Skip to main content

ANNUAL REPORT- Letter from our Founder.



A year ago we successfully began our Anti-poaching operations in Kipini, part of the Lower Tana Delta in Kenya. I remember sitting down with my rangers and telling them I could possibly only keep them for a year, but even if that is all we are able to manage, we will have saved a few lives and it will be worth it. They had a somewhat confused look on their face and said, “Ok madam.”

Getting into our second year of operations, I now understand why they seemed so bewildered. They had a faith and confidence in me that I didn’t fully have in myself.

I knew I could manage the team, and structure our operations well enough to combat the poaching here. I was confident about all the relationships I had quickly fostered with local administration and partners in conservation, and we hit the ground running. What I was unsure about, was our funding. We have been reliant on a goodwill donor who gave us an initial boost that allowed us to begin operations, but otherwise have been largely dependent on crowdfunding. The advent of Covid-19 significantly dented this but we carried on nonetheless.

I am happy to report thay in 2020, we recovered over 100 various poaching apparatus including lamping equipment, snares and spears; recovered over 500 pieces of timber; and treated 16 animals for snare and arrow injuries. We also made 21 arrests- sending out a strong message that poaching is no longer any man’s game, you can and will- get caught. 

We also hit another major milestone in 2020- we are surrounded by communities who rely on livestock and farming, and Human Wildlife Conflict cases have risen by an estimated 300% in the last 10 years. Depredation resulted in the retaliatory poisoning of at least two lions in 2019. In order to prevent this (and further livestock losses to the community), we collared a male lion who had taken down some goats and continue to monitor him on a daily basis. We have had zero cases of lion poisoning, and only one case of a cow that was grazed by lion.

I sit here in my camp today, overlooking a waterhole after returning from some road maintenance work. The sands are telling me a story of hope- the pug marks of a lioness with tiny paws walking around her, heading into the forest.

I haven’t seen these little ones yet, but with your continued support I am confident that I will- and they will be all grown up and not eating goats for dinner! (Our prey species population is on the rise). Speaking of which, the rangers sighted a white waterbuck the other day. I still have to get a better photograph of her, but this is quite remarkable indeed.

Thank you for helping us get this far, and I hope someday you will have a chance to visit this incredible ecosystem. This is where my heart lies.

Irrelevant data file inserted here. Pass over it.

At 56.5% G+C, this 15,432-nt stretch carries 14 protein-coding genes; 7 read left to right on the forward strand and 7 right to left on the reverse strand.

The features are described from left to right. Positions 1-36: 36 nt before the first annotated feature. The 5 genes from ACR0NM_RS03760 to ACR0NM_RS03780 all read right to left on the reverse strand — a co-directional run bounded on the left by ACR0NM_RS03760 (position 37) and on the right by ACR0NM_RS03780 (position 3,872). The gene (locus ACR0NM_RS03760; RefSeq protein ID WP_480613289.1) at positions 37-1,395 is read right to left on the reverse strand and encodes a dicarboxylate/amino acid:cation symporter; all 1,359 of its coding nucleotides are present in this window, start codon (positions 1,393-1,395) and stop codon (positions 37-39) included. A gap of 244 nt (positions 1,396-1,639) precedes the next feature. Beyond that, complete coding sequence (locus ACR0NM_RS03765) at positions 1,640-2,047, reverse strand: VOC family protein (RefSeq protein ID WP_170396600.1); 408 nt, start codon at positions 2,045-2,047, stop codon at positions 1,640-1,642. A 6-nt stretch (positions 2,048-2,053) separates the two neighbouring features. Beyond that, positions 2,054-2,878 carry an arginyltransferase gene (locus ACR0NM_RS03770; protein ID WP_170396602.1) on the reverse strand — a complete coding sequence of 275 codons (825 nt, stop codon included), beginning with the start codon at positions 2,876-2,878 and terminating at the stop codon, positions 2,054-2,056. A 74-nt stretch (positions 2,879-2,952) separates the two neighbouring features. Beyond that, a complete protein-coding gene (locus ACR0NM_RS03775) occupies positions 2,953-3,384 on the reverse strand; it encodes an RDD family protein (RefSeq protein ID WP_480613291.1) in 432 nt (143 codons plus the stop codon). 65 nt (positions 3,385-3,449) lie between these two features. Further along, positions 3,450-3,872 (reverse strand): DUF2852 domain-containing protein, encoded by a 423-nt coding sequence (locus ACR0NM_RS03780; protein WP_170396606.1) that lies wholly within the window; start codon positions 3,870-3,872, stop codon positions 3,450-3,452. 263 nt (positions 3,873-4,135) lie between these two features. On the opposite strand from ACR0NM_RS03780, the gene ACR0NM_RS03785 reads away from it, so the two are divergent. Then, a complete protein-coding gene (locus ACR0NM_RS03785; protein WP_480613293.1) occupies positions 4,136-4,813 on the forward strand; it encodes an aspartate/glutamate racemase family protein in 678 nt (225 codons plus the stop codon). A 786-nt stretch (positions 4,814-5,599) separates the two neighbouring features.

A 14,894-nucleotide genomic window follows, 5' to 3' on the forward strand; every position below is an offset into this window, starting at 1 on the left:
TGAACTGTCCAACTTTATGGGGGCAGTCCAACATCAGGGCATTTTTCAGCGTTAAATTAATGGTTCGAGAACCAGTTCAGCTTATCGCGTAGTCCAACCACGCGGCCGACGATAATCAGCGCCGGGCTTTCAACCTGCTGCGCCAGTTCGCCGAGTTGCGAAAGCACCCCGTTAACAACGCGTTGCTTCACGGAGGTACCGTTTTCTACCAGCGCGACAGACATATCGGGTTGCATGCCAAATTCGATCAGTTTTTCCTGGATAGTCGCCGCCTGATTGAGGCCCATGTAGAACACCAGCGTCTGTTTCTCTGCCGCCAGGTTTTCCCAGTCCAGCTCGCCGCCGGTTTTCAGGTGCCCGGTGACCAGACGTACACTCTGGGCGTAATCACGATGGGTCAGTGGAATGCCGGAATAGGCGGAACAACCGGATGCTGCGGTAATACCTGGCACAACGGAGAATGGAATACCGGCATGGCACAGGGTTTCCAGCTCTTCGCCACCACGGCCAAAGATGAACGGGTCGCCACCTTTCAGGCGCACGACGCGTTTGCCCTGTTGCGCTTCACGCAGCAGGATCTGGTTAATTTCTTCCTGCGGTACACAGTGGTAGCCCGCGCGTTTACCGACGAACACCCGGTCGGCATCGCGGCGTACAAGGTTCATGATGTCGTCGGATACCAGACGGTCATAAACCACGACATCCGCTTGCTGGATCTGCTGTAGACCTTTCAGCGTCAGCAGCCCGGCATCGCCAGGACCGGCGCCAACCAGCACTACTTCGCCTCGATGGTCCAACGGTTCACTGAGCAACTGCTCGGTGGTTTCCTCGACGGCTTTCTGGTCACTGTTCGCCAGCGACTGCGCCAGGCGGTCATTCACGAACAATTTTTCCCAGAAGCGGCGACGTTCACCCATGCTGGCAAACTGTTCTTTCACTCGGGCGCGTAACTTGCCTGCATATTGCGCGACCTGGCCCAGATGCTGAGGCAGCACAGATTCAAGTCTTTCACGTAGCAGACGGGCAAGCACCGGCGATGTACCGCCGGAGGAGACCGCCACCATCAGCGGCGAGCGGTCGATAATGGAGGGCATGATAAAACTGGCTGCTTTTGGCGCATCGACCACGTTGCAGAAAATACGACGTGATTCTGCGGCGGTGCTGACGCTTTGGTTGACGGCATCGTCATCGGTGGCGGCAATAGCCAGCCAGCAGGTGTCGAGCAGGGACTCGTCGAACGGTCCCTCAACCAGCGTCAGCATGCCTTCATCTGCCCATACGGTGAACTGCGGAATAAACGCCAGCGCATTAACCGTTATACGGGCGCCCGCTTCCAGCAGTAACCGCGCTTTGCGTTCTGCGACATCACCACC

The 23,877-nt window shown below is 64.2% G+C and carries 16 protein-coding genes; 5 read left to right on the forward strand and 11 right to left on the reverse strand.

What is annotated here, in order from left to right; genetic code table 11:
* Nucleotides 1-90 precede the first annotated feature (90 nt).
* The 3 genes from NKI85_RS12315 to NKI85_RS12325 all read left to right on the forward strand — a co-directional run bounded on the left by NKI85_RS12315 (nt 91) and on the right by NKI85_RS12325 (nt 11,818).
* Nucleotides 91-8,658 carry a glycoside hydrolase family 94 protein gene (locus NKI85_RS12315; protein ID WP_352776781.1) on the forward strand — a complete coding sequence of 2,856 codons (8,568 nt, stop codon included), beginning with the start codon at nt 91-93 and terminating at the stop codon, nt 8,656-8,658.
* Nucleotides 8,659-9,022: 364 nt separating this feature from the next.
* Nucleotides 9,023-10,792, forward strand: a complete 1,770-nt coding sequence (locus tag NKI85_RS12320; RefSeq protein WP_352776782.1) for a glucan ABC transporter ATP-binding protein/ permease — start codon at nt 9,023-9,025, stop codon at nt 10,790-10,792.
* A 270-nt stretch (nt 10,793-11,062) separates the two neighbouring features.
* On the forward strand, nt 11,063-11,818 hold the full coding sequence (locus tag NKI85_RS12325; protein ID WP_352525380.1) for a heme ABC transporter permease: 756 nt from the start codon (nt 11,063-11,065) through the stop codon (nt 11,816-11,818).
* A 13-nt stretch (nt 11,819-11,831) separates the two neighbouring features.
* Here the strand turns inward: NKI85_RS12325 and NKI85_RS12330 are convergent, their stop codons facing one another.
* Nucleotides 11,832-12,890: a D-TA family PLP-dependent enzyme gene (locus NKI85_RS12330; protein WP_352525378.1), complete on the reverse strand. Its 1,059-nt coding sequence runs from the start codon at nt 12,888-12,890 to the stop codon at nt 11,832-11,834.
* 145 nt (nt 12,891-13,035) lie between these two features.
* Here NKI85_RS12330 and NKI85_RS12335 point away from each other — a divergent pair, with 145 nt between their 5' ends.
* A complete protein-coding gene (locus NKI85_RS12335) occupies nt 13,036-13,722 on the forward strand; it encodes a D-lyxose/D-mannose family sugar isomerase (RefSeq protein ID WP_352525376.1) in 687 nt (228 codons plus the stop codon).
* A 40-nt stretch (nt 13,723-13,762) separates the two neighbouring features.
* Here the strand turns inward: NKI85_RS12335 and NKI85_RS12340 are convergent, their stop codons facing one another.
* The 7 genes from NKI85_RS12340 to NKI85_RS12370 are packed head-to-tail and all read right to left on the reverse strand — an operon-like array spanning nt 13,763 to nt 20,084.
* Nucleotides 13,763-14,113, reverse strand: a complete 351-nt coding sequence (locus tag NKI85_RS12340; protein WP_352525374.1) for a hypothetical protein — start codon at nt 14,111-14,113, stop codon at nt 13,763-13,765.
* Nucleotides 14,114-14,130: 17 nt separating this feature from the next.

Raabia Hawa

Exec. Dir. Ulinzi Africa Foundation

Comments

Popular posts from this blog

Meeting with Dr. Richard Leakey

Wilbur Smith’s "Elephant Song". I remember the first time I read that book, about 5 years ago. His words cut through my heart like a heated knife through butter. I could imagine it so vividly, I may as well have been there and borne witness to the massacre of the gentle giants we all know as the elephant. I never could finish that book; it was too painful for my heart to bear. Elephants have always had a special place in my heart, as do all wildlife. Something purely magical about each one that I cannot really explain. Having grown up in the eighties, one couldn’t help but be drawn to the politics and controversy surrounding these majestic ‘beasts’ of the African wilderness. I grew up in that time. Hunts were the norm a few years prior, and then, the big one. The ivory ban. Kenya was put on the world map in a gust of flames and a cloud of smoke thick as the canopy of our once great forests. How I remember that day. I was glued to that television like my life was on the line.

...Of White Blood.

It is the night of the 18th of July, 2011. 0400hrs, and I have been tossing and turning all night. It is only hours away, and I will be there in person. The Ivory Burn. When I was a little girl, I watched it on the television, and read about it for many years in many books and prints. It moved me. It moulded me. Tonight, it frightens me. I didn’t know back then, that I would live to witness another event of this nature. I didn’t know back then, that I would see the face of its reason. So here I am, wondering what the coming hours will bring. More than anything else, I fear how I will feel. Not too many months ago, I had the honour of assisting Danny Woodley’s team in Tsavo West with some rhino tracking and a census as a volunteer. I learnt a lot from that trip, and saw a lot too. After our day of tracking, I requested to see some of the confiscated trophies from the store. Three rangers unlocked the huge padlock and walked into a very dark room. My heart did not know what to expect. Mi

Barisa's Journey: A Tale of Conflicting Coexistence.

For the Love of Elephants. In the heart of Kitere Village, nestled amidst the rolling landscapes of Kenya's Tana River, lived a remarkable elephant named Barisa. No ordinary elephant; Barisa was a gentle giant who had become an integral part of the community. His story is one of harmonious coexistence, illustrating the beauty of human-wildlife relationships and the challenges that sometimes necessitate difficult decisions. A Gentle Giant Among Us Barisa's story began when he wandered into Kitere Village, and stayed. Unlike many tales of human-wildlife conflict, Barisa's presence was marked by peace and mutual respect. The villagers soon realised that Barisa was not a threat but a friendly, gentle soul who meant no harm. He would stroll through the village, his massive frame moving with quiet grace. Children would wave to him on their way to school, and this quaint village fast became the epitome of human-wildlife coexistence. Barisa's presence became a daily reminder of